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The Score: Larson's RST 3, Newton's LST 0

Posted on Friday, October 14, 2011 at 04:11AM by Registered CommenterDoug | Comments2 Comments

Several years ago, as President of ISUS, I led the fight to document Larson’s RST in Wikipedia. It was arguably one of the most protracted Wikipedia struggles ever waged at the time (everything has been deleted since then). We eventually lost the battle and everything about Larson was deleted, ostensibly on the grounds that Larson’s work constitutes original research. A while later, another member of ISUS managed to write a short biographical article, which was deleted just last week, after being in existence for several years. This time the reason given for deleting the article was that Larson is too obscure a figure, and he and his work are not “notable.”

Resisting the urge to rant over this, I just want to point out for the record, in this the most obscure of blogs, that Larson’s Reciprocal System of Physical Theory (RST), the universe of motion, is proving to be much more successful than Newton’s system of physical theory, which we refer to as the Legacy System of Physical Theory (LST), in the fundamental assumptions each brings to the table vis-à-vis the observations of experimentalists.

The LST’s fundamental assumption is that nature can be explained in terms of a few fundamental interactions among a few fundamental particles. These particles are assumed to exist within the framework of space and time. True, the framework has been greatly modified over time, as the LST transformed it via the enigmatic and incompatible principles of relativity and quantum mechanics, but Newton’s system of physical theory, his program of research, we might say, has remained unchanged.

In contrast, the program of research that pertains to Larson’s universe of motion is based on the assumption that there are no fundamental particles playing upon the stage of space and time. His new system assumes that space and time do not exist as independent entities, but are merely two, reciprocal aspects of the one component of the universe, motion, which exists in discrete units forming the observed particles of matter and anti-matter and explaining their interactions.

Fortunately, this radical difference, in the fundamental assumptions of the two systems of physical theory, enables investigators to compare how well observations conform to either system. For example, to explain the particle interaction of gravity, the LST postulates that the nature of space must conform to the principles of non-Euclidean geometry, while the RST emphatically insists that the universe conforms to Euclidean geometry: Recent observations confirm that the geometry of the universe is exceedingly flat (Euclidean.) Hence, RST 1, LST 0.

To avoid the difficulty of explaining how a charged point particle (a particle of no spatial extent) can avoid the embarrassment of the infamous singularity that has plagued the LST for many decades, scientists resorted to the concept of strings, but this could only be proffered along with a concomitant introduction of extra physical dimensions, something the RST rules out: Very recent observations coming from the experiments of the Large Hadron Collider (LHC) have greatly diminished the hopes of ever finding evidence of more than the three observed dimensions of space and the one of time. Hence, RST 2, LST 0.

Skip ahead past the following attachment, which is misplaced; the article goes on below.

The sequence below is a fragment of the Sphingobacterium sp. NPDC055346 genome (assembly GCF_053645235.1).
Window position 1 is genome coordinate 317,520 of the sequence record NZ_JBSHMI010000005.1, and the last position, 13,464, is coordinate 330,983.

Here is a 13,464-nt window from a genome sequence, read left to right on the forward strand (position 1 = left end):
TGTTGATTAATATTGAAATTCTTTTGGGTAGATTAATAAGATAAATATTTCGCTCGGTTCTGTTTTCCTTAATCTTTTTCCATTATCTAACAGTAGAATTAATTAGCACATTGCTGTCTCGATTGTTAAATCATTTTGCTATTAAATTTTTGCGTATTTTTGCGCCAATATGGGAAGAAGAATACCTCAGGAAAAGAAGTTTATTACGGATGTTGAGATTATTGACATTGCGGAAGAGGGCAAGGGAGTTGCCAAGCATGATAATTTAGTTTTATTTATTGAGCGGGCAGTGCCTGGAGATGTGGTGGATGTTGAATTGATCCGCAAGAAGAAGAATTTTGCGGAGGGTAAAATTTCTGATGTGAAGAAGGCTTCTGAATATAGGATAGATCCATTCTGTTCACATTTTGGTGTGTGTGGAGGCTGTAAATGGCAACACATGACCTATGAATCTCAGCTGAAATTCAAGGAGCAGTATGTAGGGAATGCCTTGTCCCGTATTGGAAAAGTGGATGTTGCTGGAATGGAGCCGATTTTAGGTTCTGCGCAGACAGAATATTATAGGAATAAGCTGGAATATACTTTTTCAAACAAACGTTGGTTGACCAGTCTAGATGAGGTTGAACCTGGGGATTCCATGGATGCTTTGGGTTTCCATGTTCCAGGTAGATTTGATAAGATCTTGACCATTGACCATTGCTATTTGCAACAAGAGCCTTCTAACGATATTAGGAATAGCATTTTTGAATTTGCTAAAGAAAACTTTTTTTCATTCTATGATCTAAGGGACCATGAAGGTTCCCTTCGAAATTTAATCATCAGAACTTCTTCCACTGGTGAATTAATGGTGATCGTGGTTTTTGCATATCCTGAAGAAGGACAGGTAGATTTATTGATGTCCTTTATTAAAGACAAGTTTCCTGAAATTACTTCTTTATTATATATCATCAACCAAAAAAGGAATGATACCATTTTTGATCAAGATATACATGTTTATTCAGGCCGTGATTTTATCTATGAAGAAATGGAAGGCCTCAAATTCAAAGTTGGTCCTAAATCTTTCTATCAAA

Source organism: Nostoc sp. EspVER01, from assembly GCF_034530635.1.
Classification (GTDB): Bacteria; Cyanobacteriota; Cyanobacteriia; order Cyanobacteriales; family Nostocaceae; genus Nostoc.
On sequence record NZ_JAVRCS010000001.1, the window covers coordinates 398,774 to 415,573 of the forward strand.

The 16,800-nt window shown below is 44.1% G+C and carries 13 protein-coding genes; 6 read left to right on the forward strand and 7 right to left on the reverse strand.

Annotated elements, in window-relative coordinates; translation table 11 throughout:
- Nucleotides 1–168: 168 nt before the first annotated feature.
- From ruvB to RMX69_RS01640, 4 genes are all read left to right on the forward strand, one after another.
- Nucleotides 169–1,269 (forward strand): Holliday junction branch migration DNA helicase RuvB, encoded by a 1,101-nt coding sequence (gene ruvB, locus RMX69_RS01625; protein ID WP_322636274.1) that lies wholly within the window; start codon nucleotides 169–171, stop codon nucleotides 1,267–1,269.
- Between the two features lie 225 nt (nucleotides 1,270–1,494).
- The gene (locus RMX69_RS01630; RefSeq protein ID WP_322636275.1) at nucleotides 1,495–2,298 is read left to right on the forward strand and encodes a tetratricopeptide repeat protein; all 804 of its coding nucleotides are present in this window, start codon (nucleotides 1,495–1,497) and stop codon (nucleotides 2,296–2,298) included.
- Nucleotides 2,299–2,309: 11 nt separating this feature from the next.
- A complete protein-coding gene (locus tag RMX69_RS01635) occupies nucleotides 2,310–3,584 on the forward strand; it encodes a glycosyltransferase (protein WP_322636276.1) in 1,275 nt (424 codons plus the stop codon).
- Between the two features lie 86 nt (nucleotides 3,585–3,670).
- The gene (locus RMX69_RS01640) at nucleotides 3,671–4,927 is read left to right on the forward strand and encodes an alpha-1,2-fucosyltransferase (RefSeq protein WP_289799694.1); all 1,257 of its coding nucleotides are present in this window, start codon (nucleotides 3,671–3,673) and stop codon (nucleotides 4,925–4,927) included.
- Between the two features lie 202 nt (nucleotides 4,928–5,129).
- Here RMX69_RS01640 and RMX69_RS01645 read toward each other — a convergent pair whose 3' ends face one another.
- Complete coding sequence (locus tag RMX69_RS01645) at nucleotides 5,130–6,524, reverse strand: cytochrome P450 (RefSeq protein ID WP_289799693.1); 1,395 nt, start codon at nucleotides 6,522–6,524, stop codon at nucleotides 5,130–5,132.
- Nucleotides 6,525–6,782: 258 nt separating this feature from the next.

Finally, in what may be the final iconoclastic blow to the LST, scientists have discovered that non-oscillating neutrinos, traveling from the LHC in CERN to Italy, seem to be arriving some 60 nanoseconds ahead of when they should, if they were traveling at the speed of light. Of course, it wasn’t long ago that neutrinos streaming in from the Sun were found to oscillate between flavors, giving them a slight mass, which slowed them down below the speed of light. Now, if the new results are valid, the faster-than-light neutrinos would have to have what we might call, for lack of a better term, anti-mass, or imaginary valued mass

To say the least, there is no room for such superluminal particles, called tachyons, in the LST. In the RST, on the other hand, they are a necessary and integral part of the system, inhabiting the cosmic sector of the universe of motion. Hence, RST 3, LST 0.

Perhaps today, Wikipedia is not the place to announce the score in this tête-à-tête contest of the two systems, but my bet is that, in some future version of this venerable member of the online community, there will be a place of honor for Dewey B. Larson and his new system of physical theory.


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Reader Comments (2)

The BOOMERanG observations of the CMBR are not so recent. In fact they are almost 12 years old. Why did you pick such old data and did not use more recent ones such as: VSA, DASI, CBI, WMAP and PlanckSurveyor ?

October 16, 2011 | Unregistered CommenterHorace

"Recent" is a relative term. Boomerang and WMAP were the first and most famous. I'm just pointing people in the general direction. They can find the all the details themselves, I think.

October 23, 2011 | Registered CommenterDoug

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